For small mirrors, this polishing process is typically not possible and the surface must be cut directly on a sophisticated lathe.

To achieve the mirror-smooth surfaces, the lathe uses an ultra-sharp diamond-tool which can remove just a few thousandths of a millimetre of material at a time and leave a surface with near-atomic smoothness.

But typically the required surface form is not part of a sphere or a cylinder. To cut such ‘aspheric’ surface forms on a lathe requires that the lathe tool move on a complicated trajectory during a single rotation of the workpiece: the solid geometry and mathematics to achieve this are hellish.

To achieve the required form, the trajectory that the tool must follow relative to the workpiece is calculated millisecond-by-millisecond in MATLAB, and then instructions are downloaded to the lathe.

The JWST is filled with mirrored surfaces of bewildering complexity, channelling infrared light via mirrors to measuring instruments. And slightly to my surprise – and perhaps to yours – I have been told that considering all the mirror surfaces inside JWST, more were made in the UK than in any other country.


One of the key instruments onboard the JWST is the Mid-Infrared  Instrument (MIRI) which analyses light with wavelengths from 5 thousandth of a millimetre out to 28 thousandths of a millimetre.

And inside MIRI, one of the most complex mirrored-components is a ‘slicer’ or ‘splitter’ component.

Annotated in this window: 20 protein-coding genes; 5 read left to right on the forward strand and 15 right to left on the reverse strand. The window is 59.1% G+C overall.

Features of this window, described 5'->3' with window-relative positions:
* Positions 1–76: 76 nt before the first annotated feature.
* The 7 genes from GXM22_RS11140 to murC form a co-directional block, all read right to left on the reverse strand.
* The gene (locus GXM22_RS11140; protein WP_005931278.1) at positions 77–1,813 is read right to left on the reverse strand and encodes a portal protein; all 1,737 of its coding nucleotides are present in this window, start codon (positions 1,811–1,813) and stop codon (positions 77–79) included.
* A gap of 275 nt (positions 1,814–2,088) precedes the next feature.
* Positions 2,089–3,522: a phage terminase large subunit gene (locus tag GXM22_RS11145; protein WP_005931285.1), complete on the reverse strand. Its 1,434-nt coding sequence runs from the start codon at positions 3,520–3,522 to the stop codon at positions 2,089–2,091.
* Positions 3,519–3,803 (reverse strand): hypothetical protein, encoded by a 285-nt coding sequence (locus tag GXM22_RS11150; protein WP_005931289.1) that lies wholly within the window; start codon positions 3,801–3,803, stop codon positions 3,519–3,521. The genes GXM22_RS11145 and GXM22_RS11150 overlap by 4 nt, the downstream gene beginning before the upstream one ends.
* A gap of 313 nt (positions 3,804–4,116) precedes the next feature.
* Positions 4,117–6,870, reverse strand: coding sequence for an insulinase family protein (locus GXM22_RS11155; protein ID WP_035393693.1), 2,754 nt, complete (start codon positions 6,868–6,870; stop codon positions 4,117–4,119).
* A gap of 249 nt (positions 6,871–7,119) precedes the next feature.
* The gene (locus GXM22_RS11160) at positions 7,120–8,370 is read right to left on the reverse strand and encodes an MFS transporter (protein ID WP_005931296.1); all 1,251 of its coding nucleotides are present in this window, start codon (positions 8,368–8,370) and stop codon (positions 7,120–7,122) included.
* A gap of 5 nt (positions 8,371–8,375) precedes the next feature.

Its precise function is hard to describe: the figure below is from an almost incomprehensible paper. My opinion is that it is incomprehensible if you don’t already know how it works!

Click on image for a larger version. Figure 14 of “The European optical contribution to the James Webb Space Telescope”. See the end of the article for reference. On the right is ‘splitter’ which redirects light in an almost inconceivably complex pattern.

So let me have a go.

  • Imagine parallel light from the main telescope mirrors falling on to a square section of a parabola. It is a property of a parabola that this light will be directed towards a single point: the focus of the parabola.
  • Now imagine splitting the square into two, and preparing each half of the square as sections of two different parabolas with their foci in two different places. Now parallel light falling on the component will be directed towards two different locations – with 50% of the light proceeding to each focus.

Click on image for a larger version. Illustration of the function of the splitter component. The left-hand panel shows parallel light falling onto a fraction of a parabolic surface being directed towards a focus. The right-hand panel shows parallel light falling onto a fractions of two different parabolic surfaces, and being directed towards two different foci. The Cranfield splitter has slices of 21 different parabola – each within 10 nanometres of its ideal form!